Most revealing were the lectures of two 18th to 20th philosophers. The Philosophy of History by Georg Wilhelm Friedrich Hegel (1770 – 1831), and Great Men and their Environment by a man who claimed that it was only when he was under the influence of nitrous oxide that he was able to "understand Hegel", William James (1842 – 1910).

Huh? How do either of these gentlemen have anything to do with the Digital Age? Nothing. But they have a lot to say about 'change' in human society.

Well, if tools were one of the key basis to determine the evolution of the human race, then we live in a profound time: A time when even the creators of the tools seldom grasp the capabilities of their tools!

So what is the very ultimate, far-into-the-future influence that digital tools like the Internet and Social Media can have? How great could the effect be, for example, on government - perhaps the single biggest influence on society?

We all love the stories of how the 'little guy' made a huge government apparatus sit up and take notice (in a positive way, of course) using nothing more than 'ones and zeroes' and a Social Media community? Can Social Media be geared specially to make it happen more often? What if there were a Social Media institution that brought people and government together? A meeting place of sort for 'community' and 'government'?

What if it was taking shape right now? Well, it is...

The concept is a somewhat different from what Tim O'Reilly was talking about in the previous post on the Gov 2.0 Summit. But it is just as ambitious.

If it works the way it is hoped it will, this Strategic Social Experiment can be potentially scaled up to include one-sixth of all humanity. It could fundamentally change the concept of 'government'.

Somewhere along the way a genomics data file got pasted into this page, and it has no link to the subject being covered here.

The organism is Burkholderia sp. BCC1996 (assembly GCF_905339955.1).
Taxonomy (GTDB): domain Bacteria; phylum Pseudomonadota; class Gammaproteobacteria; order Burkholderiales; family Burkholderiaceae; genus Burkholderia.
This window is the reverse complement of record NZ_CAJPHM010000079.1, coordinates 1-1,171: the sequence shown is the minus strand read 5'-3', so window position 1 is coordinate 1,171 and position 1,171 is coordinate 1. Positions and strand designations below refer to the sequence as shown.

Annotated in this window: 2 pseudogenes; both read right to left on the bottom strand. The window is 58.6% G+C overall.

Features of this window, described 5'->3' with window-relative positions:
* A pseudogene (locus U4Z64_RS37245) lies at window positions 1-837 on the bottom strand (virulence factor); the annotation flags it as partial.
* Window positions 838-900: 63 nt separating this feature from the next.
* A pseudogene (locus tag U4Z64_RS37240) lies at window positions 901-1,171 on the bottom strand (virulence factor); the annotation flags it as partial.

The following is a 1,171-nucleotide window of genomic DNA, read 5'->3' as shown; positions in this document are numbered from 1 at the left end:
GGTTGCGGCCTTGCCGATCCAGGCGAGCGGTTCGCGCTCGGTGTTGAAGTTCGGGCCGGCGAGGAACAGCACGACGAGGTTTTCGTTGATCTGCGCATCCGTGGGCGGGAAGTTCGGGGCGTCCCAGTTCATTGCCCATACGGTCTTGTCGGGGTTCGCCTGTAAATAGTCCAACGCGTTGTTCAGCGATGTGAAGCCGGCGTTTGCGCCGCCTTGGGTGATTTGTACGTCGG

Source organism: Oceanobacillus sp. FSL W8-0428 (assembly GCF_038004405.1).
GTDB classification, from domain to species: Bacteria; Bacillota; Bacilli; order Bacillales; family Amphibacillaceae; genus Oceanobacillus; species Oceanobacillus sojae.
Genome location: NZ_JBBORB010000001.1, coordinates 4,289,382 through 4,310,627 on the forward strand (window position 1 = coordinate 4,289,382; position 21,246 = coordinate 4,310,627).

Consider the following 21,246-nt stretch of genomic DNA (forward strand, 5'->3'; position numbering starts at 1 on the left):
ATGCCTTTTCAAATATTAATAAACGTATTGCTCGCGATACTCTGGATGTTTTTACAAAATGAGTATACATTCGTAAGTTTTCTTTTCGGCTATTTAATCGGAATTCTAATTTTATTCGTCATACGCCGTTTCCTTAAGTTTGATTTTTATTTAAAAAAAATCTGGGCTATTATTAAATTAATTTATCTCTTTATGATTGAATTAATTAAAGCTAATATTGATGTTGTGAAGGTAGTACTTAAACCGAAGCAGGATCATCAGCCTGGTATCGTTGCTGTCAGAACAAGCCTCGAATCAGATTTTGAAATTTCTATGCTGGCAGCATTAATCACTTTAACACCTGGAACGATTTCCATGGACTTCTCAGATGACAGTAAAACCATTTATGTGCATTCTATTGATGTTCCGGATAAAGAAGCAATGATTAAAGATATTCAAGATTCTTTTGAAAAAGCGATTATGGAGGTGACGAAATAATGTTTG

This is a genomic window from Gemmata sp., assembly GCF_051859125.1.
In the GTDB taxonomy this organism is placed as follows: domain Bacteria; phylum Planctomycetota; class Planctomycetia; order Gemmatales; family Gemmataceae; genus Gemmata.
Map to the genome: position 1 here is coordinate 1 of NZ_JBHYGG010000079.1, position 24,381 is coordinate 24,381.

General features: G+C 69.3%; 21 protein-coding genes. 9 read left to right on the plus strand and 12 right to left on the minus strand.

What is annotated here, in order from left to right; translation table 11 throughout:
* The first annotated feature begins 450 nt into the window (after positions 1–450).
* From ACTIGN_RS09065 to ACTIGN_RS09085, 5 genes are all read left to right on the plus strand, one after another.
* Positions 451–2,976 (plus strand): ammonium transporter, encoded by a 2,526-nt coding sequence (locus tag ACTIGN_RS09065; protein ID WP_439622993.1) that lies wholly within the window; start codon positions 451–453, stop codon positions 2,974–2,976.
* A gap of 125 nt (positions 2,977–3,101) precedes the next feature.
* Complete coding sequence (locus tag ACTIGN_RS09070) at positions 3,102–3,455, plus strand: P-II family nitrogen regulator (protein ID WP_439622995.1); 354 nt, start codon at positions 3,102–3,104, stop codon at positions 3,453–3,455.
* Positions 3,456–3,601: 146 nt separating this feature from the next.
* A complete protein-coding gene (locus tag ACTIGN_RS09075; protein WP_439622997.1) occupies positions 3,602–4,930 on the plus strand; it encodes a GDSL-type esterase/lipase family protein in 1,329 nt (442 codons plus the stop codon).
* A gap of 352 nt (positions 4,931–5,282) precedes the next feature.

And that will change macro-level aspects of society - and THAT, will change everything.

22 Jun 2010

So, you think you know Social Media

Facebook fans and Twitter followers notwithstanding, the power of Social Media is yet to come.

But have you got an hour to spare?

14 Jun 2010

Think Money

Apple is bigger (in market capitalisation) than IBM, Intel and even Walmart. In fact at $213.98 billion, it is bigger than ALL other companies in the US, except for Exxon Mobile at $319.21 billion and Microsoft at around $260 billion (if Bill Gates and Steve Ballmer's share are taken into account).

The S&P Index actually put Apple Inc. ahead of Microsoft Corp. because Gates and Ballmer don't trade their stock. (About 87.7% of Microsoft shares are publicly floated, vs. 99.2% of Apple shares, according to FactSet Research.)

This is a long way to come for a company that had to be theatrically rescued in 1997 by a competitor, Bill Gates (live satellite feed captured on the Time magazine cover, above)!

I wonder how much longer Apple can live up to its 'Think Different' image - because, like it or not, a huge proportion of the current generation of Apple's fans still believe it. Apple has always been the 'creative' underdog - taking on IBM (then called 'Big Blue') and later Microsoft (via the PC).

Yes, their products are better than most. Yes, they have corralled users into a iBookstore, iTunes and App Store - and deviced the clever concept of iAd. Yes, they have Steve Jobs. But...

Apple is now just another ubiquitous, Made-in-China product... assembled by about 200,000 workers - largely, women - toiling 15 hours a day.

And they are somehow 'different'?

8 Jun 2010

What's wrong with Mr. Creative Director?

This may seem like mere symantics, but we're currently reconsidering the core role (and designation) of the Creative Director.

I don't think it's trivial at all... Because hasn't a CD's role evolved into more than just the directing of creative elements or execution? Isn't it more about identifying and delivering effective solutions to meet a client's business objective?

And if this means coming up with a non-advertising solution - for instance, developing an internal communication programme, a website or a PR drive - well, then so be it.

We're right now mulling: Director - Creative Services.

I honestly don't care for a designation to establish where I stand in a hierarchy. I want to define a role to live up to, and give others an allusion of what to expect from me.

I would really appreciate your opinion on this.

3 Jun 2010

Teacup in a storm

We're scheduled for a rendezvous on Saturday, 5 June 2010... Which also happens to be World Environment Day!

Coincidence, you think?